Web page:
Officers Kris Kubasta (left) and Jenni Byrd. Photo: Nick Byrd.

Officers Kris Kubasta (left) and Jenni Byrd. Photo: Nick Byrd.

A few hours after ringing in the new year, Officer Jenni Byrd of the San Jose Police Department spotted a growing fire through the window of a woman's home. She and Officer Kris Kubasta rousted the sleeping woman and her friend upstairs and brought them outside to safety. Kubasta put out the fire before the fire department arrived. For their actions, Officers Byrd and Kubasta have been named the September 2012 Officers of the Month by the National Law Enforcement Officers Memorial Fund.

The year 2011 had just officially begun, and it was a busy time for the San Jose Police Department. Officers Byrd and Kubasta had completed their shifts, but they volunteered to hold over and help out. The agency doesn't normally run two-man cars, but the officers decided it would be easier to clear the calls if they were together.

As they drove through an intersection after verifying that a reported disturbance was no longer a problem, Byrd looked out the passenger side and something caught her eye. She saw through someone's window something flickering above the fireplace, but she wasn't sure if it was a leftover Christmas decoration blinking on and off, or a fire.  

"I looked over at Kubasta and I said, 'Is that a fire?' He said, 'I don't know,'" Byrd remembers. "We couldn't really tell at first because of the way it was recessed into the house, and because the smoke was still up high and out of view."

The two decided to check it out and parked near the home. They walked up the front steps to get a clearer view through the large bay window where Byrd had seen the flickering.

"We don't get that many fires, so it took a second to sink in. We were looking at each other, thinking, It’s really burning," Kubasta says.

What most concerned the officers was that they saw an older woman asleep in an armchair in front of the fireplace, a celebratory glass of champagne still in her hand. After calling the fire department, they banged on the window and then banged on the front door to wake her up. When she finally answered the door, the woman was oblivious to the fire and asked what was the matter. When they told her that her house was on fire, she inexplicably ran back into the house.

Byrd and Kubasta were able to coax her out and have her sit outside, but she was disoriented, apparently in shock. When they asked the woman if there was anyone else inside, she answered cryptically, "I'm the only one downstairs." Unsure of what that meant, both officers ran upstairs through smoke and found a woman asleep in one of the bedrooms. They woke her up, informed her of the fire, and were able to get her safely outside.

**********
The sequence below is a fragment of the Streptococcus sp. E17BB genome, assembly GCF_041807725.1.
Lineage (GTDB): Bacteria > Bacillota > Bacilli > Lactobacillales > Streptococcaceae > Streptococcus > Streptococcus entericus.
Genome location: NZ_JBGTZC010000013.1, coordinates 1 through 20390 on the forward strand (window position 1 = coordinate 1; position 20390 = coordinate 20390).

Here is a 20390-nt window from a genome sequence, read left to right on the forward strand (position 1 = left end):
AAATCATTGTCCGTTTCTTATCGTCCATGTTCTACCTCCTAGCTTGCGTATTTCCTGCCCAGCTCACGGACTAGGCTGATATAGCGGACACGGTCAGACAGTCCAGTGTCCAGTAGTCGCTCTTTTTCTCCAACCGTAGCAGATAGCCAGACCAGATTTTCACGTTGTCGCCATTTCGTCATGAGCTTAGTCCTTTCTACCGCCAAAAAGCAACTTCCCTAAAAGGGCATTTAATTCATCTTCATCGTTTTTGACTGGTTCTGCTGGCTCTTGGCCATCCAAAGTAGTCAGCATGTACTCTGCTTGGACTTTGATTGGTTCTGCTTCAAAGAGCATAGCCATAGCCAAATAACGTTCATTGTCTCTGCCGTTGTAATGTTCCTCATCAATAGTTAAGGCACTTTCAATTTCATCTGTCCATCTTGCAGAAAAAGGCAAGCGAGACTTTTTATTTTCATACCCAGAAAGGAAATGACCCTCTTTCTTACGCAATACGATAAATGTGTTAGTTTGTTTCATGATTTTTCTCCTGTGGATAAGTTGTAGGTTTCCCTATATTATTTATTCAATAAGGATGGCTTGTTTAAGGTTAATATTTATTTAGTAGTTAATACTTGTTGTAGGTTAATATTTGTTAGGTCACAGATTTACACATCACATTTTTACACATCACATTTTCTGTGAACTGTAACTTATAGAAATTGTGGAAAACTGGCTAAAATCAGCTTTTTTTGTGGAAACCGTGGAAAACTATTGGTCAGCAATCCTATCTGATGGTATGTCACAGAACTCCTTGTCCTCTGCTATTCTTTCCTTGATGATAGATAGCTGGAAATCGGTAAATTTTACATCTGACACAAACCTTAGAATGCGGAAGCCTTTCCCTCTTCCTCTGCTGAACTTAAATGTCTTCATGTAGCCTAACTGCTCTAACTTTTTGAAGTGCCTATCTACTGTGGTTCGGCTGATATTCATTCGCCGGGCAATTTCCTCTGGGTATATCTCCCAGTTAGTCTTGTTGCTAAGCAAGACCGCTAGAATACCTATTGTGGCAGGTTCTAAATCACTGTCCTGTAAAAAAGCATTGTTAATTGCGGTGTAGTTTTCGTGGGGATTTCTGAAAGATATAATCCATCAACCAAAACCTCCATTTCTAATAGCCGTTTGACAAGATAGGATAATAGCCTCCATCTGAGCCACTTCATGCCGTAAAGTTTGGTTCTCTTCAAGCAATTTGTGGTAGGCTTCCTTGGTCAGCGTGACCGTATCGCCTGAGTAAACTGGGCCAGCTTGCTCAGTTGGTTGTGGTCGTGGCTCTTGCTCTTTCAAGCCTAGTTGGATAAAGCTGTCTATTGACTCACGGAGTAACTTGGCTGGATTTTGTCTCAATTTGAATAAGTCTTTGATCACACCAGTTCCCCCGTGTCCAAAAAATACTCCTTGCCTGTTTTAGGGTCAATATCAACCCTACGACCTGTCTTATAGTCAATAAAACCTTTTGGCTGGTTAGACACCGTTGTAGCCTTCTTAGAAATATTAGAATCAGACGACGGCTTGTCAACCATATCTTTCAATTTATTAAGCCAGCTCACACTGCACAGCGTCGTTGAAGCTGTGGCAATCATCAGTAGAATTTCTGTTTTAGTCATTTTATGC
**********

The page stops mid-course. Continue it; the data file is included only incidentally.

Once the only occupants were safe, Kubasta realized he had a fire extinguisher in the trunk of his car that might help quell the fire. The fire department hadn’t shown up, and he thought he should do what he could. The officer had just successfully put out the flames in the woman's living room when the fire trucks arrived.

"We didn’t realize how close it was until the fire guys told us how fast fire spreads, and that there weren’t any working smoke alarms in the house at all," says Kubasta.

The fire was found to have been started by a Christmas tree that ignited, a common occurrence during the holidays. But because of Byrd and Kubasta, the only damage was to the living room. According to the firefighters who responded to the scene, because of the time of night and the lack of smoke detectors, if not for the officers' intervention, the women would have most likely died in the fire before anyone became aware of the blaze.

"If we had just driven on, who knows?" says Byrd. "If you see something and something doesn't look right, even if you feel silly, just check it out. I'm so glad we did."

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